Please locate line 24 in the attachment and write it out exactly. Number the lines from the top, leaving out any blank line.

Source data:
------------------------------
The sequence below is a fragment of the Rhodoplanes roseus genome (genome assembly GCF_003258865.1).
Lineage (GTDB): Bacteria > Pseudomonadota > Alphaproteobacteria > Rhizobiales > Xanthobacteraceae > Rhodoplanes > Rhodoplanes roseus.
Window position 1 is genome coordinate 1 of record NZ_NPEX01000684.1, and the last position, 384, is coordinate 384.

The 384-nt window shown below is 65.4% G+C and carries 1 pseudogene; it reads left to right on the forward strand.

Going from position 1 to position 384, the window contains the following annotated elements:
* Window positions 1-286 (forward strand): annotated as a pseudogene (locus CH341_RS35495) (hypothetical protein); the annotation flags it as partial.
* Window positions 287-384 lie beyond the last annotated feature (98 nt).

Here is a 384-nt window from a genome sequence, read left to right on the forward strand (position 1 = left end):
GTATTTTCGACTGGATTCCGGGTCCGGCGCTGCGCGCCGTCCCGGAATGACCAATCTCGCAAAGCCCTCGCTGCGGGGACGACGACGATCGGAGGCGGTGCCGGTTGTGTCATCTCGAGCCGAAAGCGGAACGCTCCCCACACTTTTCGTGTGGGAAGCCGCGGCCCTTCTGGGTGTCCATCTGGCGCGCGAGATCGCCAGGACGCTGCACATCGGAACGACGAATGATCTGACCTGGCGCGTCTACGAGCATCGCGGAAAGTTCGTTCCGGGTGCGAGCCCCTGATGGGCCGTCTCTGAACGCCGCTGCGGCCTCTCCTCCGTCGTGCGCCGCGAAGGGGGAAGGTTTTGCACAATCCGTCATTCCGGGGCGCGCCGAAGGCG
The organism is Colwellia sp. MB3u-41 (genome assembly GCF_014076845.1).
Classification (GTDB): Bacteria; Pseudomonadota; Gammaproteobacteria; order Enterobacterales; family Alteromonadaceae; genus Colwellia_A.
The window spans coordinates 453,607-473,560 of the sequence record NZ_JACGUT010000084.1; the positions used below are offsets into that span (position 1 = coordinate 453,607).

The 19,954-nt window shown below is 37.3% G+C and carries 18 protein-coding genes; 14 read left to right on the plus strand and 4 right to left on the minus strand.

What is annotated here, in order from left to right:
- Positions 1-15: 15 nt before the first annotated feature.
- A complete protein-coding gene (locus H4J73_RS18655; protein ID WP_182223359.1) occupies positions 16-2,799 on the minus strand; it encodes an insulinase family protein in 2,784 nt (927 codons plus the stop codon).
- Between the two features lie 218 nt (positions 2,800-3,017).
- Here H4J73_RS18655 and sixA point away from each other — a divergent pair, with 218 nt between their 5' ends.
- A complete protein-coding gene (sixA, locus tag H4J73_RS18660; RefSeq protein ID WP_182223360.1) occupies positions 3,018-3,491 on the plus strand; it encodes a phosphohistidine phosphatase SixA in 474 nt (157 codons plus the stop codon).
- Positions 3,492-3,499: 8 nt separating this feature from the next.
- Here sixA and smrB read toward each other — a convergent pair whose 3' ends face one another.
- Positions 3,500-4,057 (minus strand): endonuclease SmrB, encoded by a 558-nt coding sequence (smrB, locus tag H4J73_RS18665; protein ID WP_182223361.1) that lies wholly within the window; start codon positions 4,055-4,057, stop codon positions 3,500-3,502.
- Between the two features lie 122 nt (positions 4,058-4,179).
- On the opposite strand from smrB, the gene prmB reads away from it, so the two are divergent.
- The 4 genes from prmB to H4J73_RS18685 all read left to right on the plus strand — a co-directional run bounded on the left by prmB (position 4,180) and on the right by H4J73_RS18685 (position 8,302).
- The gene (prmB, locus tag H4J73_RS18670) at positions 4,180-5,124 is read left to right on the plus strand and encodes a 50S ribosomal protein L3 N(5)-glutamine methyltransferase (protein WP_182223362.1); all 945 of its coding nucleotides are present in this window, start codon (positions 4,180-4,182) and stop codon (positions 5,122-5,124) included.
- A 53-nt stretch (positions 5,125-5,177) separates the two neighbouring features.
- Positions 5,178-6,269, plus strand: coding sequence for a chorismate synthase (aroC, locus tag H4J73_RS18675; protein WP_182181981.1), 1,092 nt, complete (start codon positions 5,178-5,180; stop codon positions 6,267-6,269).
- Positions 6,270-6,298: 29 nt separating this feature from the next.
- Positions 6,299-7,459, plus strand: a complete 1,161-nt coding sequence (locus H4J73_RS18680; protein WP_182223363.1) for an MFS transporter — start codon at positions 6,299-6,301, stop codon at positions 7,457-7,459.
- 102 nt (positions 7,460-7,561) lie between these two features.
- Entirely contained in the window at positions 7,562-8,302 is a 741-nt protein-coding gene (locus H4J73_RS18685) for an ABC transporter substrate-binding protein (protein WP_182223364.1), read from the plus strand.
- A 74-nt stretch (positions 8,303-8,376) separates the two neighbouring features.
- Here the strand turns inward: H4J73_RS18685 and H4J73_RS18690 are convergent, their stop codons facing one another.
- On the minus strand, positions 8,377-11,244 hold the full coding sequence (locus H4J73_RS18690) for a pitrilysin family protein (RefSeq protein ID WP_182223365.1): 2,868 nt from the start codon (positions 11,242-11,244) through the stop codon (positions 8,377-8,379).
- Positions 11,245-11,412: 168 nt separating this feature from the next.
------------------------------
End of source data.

- On the opposite strand from smrB, the gene prmB reads away from it, so the two are divergent.